The participants of the Costa Rica Program for 2015 studied a range of topics from animal migration to education, sustainable structures to health standards. Indeed, the bulk of the academic credit for the Costa Rica Program is awarded based on the research conducted in country. It is hardly surprising then that the team yielded vast sums of knowledge on a plethora of topics. These were all presented at the Costa Rica Program Research Symposium earlier this week, Monday, May 11th. Continue reading “Costa Rica Research Symposium 2015: Success!”
From the moment I stepped in, the air felt different. The cool darkness of the church was a welcome relief from the lethargic humidity of the Costa Rican afternoon. The inside of the church seemed much larger than I expected having seen the church from the outside. The majority of the church was filled with pews that remained mostly empty during the service I attended due to the service being held on a Tuesday instead of Thursday. Other than the five people from our group and Ruth, Bonnie and Marcos’ mom coming from Siempre Verde, only one other young man attended the service. Continue reading “A Better Appreciation Without Affiliation”
When I was 6 years old I played in my first soccer game. I will never forget the day I received my “team purple” shirt; the first soccer jersey I ever owned. The purple jersey was a tad large for my little frame, but it was absolutely awesome nonetheless. I remember wearing it the whole day and night before the game and imaging scoring a goal for the first time. To this day I have never been so anxious to get on the field.
Finally, the time came to play and the referee started the game.
The next hour or so ended up culminating in one of the single greatest memories I have of my entire life. I went on to score the winning goal in the last play of the game. Since that cool Saturday morning at my local city park, the beautiful game of soccer has continued to be the most positive influential aspect of my life, presenting me with lasting friendships, teaching me the importance of teamwork, showing me how to win and lose, and also guiding me towards opportunities that I could only dream of as a child.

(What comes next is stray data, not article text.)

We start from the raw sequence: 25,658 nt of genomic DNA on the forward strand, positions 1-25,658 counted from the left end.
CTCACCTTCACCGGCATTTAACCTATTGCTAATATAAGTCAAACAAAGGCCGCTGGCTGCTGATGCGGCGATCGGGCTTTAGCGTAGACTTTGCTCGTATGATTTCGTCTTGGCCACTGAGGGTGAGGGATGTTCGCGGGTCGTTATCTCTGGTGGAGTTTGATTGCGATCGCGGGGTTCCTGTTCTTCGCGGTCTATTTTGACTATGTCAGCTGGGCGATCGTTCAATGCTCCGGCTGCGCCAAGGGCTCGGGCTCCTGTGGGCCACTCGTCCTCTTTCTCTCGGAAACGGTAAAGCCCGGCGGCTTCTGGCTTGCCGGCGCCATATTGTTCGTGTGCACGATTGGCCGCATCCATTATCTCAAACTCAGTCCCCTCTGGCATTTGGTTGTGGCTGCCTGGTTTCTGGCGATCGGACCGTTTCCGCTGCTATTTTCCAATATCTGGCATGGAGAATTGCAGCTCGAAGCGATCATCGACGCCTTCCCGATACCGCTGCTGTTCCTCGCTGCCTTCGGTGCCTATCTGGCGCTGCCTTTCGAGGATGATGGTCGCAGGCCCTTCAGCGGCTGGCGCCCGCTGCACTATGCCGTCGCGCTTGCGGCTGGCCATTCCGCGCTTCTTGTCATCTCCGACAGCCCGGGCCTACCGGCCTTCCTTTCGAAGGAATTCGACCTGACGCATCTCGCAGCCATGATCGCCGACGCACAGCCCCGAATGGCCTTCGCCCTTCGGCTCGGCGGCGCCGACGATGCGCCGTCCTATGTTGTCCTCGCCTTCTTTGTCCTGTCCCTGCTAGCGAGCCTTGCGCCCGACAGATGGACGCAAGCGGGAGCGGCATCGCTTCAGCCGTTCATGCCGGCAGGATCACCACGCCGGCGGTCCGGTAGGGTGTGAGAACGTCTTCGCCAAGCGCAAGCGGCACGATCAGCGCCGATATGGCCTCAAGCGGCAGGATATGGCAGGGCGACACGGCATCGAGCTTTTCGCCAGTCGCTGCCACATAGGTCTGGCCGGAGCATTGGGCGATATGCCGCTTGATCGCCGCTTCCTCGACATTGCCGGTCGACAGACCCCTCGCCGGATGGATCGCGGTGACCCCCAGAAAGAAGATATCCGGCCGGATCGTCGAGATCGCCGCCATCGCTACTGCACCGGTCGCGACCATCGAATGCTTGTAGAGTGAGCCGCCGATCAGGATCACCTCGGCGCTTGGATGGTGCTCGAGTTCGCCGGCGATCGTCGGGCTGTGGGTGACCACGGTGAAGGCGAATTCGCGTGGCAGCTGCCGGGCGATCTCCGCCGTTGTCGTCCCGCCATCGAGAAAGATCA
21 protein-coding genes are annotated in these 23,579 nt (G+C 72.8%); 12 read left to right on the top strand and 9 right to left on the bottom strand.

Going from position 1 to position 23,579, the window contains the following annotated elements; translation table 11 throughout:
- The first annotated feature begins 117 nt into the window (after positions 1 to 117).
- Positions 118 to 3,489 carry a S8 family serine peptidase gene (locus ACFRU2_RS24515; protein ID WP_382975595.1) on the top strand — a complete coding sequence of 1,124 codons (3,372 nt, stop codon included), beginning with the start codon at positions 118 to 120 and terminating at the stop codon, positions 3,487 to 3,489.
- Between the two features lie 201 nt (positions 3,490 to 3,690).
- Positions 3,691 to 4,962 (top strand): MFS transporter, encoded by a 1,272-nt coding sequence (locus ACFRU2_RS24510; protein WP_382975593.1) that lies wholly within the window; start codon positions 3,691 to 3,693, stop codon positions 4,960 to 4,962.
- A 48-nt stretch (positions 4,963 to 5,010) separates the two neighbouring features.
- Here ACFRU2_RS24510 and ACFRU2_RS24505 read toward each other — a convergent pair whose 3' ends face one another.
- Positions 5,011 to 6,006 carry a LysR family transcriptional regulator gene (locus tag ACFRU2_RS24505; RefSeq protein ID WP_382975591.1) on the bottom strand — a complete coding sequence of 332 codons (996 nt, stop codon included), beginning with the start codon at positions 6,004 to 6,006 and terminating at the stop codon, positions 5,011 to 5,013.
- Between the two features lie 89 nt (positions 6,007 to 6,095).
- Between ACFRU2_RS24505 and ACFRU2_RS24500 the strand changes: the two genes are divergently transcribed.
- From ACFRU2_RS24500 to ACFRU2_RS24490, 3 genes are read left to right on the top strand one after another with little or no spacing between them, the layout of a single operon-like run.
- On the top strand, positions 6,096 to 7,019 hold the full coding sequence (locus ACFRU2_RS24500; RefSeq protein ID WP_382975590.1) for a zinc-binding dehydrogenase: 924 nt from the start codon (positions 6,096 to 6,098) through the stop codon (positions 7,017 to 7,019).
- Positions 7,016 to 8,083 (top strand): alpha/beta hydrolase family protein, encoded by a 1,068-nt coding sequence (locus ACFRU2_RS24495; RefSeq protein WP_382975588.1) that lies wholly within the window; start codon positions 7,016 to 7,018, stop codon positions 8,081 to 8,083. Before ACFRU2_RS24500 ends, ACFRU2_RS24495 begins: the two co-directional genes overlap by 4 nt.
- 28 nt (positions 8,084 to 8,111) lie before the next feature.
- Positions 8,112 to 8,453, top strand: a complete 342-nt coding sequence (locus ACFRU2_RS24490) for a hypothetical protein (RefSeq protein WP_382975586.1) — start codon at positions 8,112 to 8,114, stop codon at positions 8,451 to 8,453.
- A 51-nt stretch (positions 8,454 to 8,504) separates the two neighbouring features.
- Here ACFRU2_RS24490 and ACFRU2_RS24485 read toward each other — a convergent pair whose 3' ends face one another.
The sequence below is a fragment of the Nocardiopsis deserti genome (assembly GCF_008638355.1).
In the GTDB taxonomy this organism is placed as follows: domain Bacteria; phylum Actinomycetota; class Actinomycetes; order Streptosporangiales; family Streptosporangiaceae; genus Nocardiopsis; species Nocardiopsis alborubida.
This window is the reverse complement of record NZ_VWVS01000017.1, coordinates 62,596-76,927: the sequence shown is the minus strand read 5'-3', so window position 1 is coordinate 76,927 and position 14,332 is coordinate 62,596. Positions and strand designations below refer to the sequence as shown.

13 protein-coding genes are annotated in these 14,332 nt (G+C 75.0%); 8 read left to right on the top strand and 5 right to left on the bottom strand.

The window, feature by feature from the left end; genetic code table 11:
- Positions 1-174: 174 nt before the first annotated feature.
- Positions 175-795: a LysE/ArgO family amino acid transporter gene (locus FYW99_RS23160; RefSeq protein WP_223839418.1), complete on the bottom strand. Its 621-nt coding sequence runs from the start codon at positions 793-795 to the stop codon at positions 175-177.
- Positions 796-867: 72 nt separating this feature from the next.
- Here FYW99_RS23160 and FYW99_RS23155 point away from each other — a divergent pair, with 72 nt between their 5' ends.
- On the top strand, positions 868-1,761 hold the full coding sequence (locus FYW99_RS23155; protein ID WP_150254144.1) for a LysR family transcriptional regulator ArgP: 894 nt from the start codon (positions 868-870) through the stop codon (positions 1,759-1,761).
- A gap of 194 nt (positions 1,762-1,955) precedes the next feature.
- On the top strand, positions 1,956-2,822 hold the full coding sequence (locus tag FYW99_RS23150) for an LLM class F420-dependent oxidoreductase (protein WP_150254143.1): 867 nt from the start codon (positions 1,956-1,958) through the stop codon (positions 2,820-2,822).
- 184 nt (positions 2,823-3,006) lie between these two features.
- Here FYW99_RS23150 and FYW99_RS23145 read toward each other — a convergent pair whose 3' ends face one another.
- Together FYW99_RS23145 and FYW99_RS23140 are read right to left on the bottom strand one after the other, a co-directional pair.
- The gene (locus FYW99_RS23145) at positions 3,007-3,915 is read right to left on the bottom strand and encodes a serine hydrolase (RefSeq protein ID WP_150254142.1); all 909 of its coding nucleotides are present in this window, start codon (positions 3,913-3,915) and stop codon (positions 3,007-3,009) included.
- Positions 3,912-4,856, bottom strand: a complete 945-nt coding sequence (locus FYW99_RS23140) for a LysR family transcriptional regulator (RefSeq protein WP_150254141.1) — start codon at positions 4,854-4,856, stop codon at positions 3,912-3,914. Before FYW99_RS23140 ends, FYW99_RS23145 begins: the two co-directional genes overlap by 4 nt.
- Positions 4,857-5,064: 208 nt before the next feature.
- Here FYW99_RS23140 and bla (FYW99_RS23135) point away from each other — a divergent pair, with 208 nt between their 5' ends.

Our second day in Costa Rica we were given the opportunity to hike in the jungle. In order to reach the cabins where we would sleep for our night in the jungle, we had to hike about two hours, led by local guides Deiber and Rigo. Once there the team split up into two groups: one group would embark on a night tour of the jungle, while the second group would stay and have dinner before going into the jungle.
During my stay in Costa Rica, I spent two nights with a local host in the small rural community of Mastatal. The home, like many others in the community, was constructed in familiar fashion: floor, external walls, internal walls and roof were all accounted for. Notably, however, there was no ceiling; that is, there was substantial space between the top of the internal walls and the roof above.
This seemed of little consequence until I found myself familiarized with the bowel movements of our host: Lus Milda.
And her daughter. And her son-in-law. Not to mention the construction worker, the elementary school teacher, the high school teacher and the assistant principal of the regional school board, and of course, the two other program participants who were all sharing in Lus Milda’s hospitality. Having the bed positioned immediately adjacent to the bathroom I would hear everything (and more!) that is to be expected from a diet of rice and beans. Subsequently, when it came time for me to make a deposit, I was very aware of the fact that I had an unwilling audience. Privacy, then, was compromised.